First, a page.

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William Still
This eBook from the Gutenberg Project consists of approximately 1,197 pages of information about The Underground Railroad.

Isaac was a stout-made young man, about twenty-six years of age, possessing a good degree of physical and mental ability.  Indeed his intelligence forbade his submission to the requirements of Slavery, rendered him unhappy and led him to seek his freedom.  He owed services to D. Fitchhugh up to within a short time before he escaped.  Against Fitchhugh he made grave charges, said that he was a “hard, bad man.”  It is but fair to add that Isaac was similarly regarded by his master, so both were dissatisfied with each other.  But the master had the advantage of Isaac, he could sell him.  Isaac, however, could turn the table on his master, by running off.  But the master moved quickly and sold Isaac to Dr. James, a negro trader.  The trader designed making a good speculation out of his investment:  Isaac determined that he should be disappointed; indeed that he should lose every dollar that he paid for him.  So while the doctor was planning where and how he could get the best price for him, Isaac was planning how and where he might safely get beyond his reach.  The time for planning and acting with Isaac was, however, exceedingly short.  He was daily expecting to be called upon to take his departure for the South.  In this situation he made known his condition to a friend of his who was in a precisely similar situation; had lately been sold just as Isaac had to the same trader James.  So no argument was needed to convince his friend and fellow-servant that if they meant to be free they would have to set off immediately.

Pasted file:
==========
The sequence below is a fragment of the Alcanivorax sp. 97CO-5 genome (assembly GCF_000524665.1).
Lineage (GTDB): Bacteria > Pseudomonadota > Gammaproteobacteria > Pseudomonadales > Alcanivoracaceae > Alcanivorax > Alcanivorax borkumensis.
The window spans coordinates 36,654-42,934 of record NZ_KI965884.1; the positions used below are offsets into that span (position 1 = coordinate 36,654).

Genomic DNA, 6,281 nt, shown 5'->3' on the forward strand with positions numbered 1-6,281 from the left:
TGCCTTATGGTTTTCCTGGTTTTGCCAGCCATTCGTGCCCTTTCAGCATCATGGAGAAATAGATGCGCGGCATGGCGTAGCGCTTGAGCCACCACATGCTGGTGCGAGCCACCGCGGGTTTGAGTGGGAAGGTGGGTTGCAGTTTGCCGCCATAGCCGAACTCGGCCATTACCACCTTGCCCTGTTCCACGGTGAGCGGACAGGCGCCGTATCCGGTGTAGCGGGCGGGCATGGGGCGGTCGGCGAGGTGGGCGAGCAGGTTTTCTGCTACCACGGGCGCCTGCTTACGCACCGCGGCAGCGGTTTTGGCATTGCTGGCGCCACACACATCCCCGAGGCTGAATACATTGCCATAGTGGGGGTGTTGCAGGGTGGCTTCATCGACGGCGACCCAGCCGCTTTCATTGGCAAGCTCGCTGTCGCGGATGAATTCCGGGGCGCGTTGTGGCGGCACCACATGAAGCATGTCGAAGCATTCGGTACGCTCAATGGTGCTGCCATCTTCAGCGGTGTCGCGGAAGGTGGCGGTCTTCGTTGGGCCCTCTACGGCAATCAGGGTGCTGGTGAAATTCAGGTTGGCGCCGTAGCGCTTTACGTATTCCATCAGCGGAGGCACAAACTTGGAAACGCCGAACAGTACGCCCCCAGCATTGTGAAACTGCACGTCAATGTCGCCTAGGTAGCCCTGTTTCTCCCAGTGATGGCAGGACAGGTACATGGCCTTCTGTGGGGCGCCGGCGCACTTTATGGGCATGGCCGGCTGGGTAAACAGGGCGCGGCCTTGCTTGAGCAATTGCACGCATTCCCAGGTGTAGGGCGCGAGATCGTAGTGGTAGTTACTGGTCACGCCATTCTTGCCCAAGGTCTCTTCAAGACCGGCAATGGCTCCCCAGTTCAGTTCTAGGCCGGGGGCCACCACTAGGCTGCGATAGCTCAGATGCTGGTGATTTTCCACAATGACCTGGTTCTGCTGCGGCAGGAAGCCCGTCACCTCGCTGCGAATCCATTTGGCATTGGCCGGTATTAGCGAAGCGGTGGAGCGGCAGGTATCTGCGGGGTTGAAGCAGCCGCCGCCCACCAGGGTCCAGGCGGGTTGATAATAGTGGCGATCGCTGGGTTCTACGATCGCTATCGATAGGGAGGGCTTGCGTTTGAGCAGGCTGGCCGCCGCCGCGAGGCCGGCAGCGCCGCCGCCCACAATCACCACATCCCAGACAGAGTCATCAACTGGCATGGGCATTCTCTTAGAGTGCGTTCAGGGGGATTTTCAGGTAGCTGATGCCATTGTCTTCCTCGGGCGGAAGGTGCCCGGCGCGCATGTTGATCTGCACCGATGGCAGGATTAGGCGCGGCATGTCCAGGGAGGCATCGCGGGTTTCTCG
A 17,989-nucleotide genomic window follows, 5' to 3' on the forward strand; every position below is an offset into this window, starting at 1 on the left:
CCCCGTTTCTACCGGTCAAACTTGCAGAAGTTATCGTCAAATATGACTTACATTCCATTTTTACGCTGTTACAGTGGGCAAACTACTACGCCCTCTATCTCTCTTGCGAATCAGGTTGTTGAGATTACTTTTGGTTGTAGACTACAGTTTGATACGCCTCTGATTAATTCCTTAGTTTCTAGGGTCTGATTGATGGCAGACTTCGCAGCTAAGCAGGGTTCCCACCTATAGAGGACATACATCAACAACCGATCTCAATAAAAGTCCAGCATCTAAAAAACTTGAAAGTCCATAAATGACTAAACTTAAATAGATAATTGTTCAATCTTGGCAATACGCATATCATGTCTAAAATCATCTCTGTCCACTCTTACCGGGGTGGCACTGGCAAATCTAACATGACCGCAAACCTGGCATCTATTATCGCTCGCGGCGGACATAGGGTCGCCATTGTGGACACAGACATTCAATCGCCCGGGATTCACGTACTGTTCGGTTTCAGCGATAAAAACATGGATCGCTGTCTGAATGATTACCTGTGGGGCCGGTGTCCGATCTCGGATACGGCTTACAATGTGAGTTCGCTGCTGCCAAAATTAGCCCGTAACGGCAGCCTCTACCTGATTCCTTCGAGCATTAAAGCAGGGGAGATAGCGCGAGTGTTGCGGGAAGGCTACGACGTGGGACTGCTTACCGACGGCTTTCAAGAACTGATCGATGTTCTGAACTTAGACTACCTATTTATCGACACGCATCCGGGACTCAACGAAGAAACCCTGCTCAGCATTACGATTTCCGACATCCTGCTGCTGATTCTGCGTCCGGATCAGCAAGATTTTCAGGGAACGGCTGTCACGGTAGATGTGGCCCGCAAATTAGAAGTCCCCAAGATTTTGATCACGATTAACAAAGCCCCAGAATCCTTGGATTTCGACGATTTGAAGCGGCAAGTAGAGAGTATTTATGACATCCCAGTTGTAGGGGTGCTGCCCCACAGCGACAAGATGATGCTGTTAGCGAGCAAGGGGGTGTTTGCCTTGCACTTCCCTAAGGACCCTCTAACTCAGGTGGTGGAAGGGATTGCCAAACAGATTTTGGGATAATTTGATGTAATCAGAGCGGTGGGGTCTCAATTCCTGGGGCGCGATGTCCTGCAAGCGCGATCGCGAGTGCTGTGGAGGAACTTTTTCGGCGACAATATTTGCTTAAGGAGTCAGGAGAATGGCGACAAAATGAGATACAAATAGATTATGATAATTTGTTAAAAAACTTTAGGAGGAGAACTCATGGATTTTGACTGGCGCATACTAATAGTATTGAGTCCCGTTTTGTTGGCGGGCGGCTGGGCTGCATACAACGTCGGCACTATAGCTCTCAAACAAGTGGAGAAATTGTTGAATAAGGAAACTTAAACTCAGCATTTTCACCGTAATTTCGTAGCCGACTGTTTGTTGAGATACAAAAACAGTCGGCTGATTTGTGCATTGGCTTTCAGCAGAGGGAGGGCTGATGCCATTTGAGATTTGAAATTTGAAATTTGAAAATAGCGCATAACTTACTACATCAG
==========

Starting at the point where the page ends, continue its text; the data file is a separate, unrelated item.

That night Henry Banks and Isaac Williams started for the woods together, preferring to live among reptiles and wild animals, rather than be any longer at the disposal of Dr. James.  For two weeks they successfully escaped their pursuers.  The woods, however, were being hunted in every direction, and one day the pursuers came upon them, shot them both, and carried them to King George’s Co. jail.  The jail being an old building had weak places in it; but the prisoners concluded to make no attempt to break out while suffering badly from their wounds.  So they remained one month in confinement.  All the while their brave spirits under suffering grew more and more daring.  Again they decided to strike for freedom, but where to go, save to the woods, they had not the slightest idea.  Of course they had heard, as most slaves had, of cave life, and pretty well understood all the measures which had to be resorted to for security when entering upon so hazardous an undertaking.  They concluded, however, that they could not make their condition any worse, let circumstances be what they might in this respect.  Having discovered how they could break jail, they were not long in accomplishing their purpose, and were out and off to the woods again.  This time they went far into the forest, and there they dug a cave, and with great pains had every thing so completely arranged as to conceal the spot entirely.  In this den they stayed three months.  Now and

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